Despite being listed at 6’7” and only playing three years of varsity basketball (Freshman were required to play on the JV team during his era), Sten produced big-time rebounding numbers over the course of his collegiate career, averaging over 10 rebounds per game in his three seasons on the varsity squad. Sten’s arrival to the varsity team helped reverse a 3-year slide in which Gonzaga failed to finish with a .500 record or better. Sten’s senior campaign in 72-73 saw him produce Domantas Sabonis like numbers and helped propel him to a pro career in Spain where he played for 3 years before joining the Navy.
Forward: Adam Morrison (2005-2006, Junior) - 28.1ppg, 1.7apg, 5.5rpg, 49.6 FG%, 77.2 FT%)
Adam Morrison’s NBA career may be many people’s last basketball impression of him, but that shouldn’t take away from his 2005-06 season which was truly one for the ages. Paired against a worthy antagonist in Duke’s J.J. Redick, Morrison seemed to spend the year dueling his east coast counterpart in the box score, and college basketball fans of any persuasion were better off for it.
Morrison’s scoring output in his junior campaign was absolutely absurd, notching five 40+ point games and an additional eight 30+ point games while still maintaining an excellent shooting percentage, which usually takes the back seat when players shoulder the scoring load. Had Morrison stayed at Gonzaga for his final year of eligibility, he would almost assuredly have finished his career as the school’s all-time leading scorer (he finished 329 points behind Frank Burgess). But alas, he’ll have to settle for Gonzaga’s all-time points record for a single season with his 926 points from 05-06.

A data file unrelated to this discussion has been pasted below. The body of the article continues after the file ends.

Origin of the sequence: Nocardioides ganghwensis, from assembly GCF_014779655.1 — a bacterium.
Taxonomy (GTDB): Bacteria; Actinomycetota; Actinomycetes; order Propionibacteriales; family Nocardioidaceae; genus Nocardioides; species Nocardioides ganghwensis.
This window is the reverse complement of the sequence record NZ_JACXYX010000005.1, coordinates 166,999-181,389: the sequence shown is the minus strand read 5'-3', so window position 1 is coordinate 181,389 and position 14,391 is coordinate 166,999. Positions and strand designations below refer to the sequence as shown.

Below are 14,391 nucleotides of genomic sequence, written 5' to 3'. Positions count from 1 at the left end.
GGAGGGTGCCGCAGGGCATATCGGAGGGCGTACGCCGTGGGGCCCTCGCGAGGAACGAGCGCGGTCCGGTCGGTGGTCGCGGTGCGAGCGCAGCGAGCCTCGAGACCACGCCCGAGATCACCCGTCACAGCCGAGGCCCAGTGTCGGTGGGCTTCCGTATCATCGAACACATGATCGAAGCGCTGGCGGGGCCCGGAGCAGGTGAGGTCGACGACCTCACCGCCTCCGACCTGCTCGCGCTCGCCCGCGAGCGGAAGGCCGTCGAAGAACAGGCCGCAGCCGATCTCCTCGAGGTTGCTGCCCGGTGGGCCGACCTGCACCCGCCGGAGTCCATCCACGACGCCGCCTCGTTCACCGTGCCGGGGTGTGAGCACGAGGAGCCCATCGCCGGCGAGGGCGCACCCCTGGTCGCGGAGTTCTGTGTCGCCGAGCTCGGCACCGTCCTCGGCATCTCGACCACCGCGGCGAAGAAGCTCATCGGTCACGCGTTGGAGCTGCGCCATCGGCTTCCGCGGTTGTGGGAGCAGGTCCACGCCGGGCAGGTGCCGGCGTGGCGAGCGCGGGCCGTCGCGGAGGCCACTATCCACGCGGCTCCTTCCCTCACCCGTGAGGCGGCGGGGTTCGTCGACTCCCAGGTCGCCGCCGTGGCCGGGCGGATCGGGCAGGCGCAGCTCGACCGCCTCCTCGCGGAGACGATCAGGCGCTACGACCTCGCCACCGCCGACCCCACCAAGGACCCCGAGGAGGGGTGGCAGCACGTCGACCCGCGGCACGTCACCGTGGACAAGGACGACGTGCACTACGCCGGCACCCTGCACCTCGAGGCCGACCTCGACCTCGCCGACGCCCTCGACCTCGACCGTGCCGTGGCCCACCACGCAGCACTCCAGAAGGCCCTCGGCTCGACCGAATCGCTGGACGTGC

Off the court, Morrison may be one of the more misunderstood stars to ever play college or NBA basketball, but there’s no denying how great he was at Gonzaga.
Center: Domantas Sabonis (2015-2016, Sophomore) - 17.6ppg, 1.8apg, 11.8rpg, 61.1 FG%, 76.9FT%
The 2010s were probably the hardest decade to choose from—most likely because of recency bias. But, there has been a near embarrassment of riches in frontcourt players at Gonzaga over the last six years to choose from. I very much wanted to put Przemek Karnowski here since he’s a personal favorite of mine, plus from a basketball sense he would probably balance out this starting 5 more than any other player. However, I simply couldn’t ignore the season Domantas Sabonis put together during his second and final year in Spokane.
Sabonis carries many of the characteristics of the modern basketball big man, while still maintaining the rugged throwback playing style of his father’s era. Bereft of the length desired by scouts (that narrative will probably never die), Sabonis makes it up for it with great awareness on both ends of the floor and is strong enough to battle for position on the interior, while agile enough to stop out on the wing to cover stretch-fours or defend the pick-and-roll. However, it’s his relentless energy that catches the eye and wears down opponents. Sabonis produced some stunning efforts in the 2015-16 season highlighted by a 36-point effort against Tennessee and a 35-pointer against San Francisco, and the very enjoyable shut-down performance against Utah’s Jakob Poeltl in the Round of 32.
Sabonis running the pick-and-roll/pop with John Stockton makes me simultaneously giggle with glee and cry hysterically that we were denied such a devastating attack. Maybe we’ll see it someday when this team takes the floor in a Gonzaga alumni event. Make it happen basketball gods!
So there you have it, my version of Gonzaga’s all-decade starting five. Let’s see some more lineups and your reasons why in the comments section below.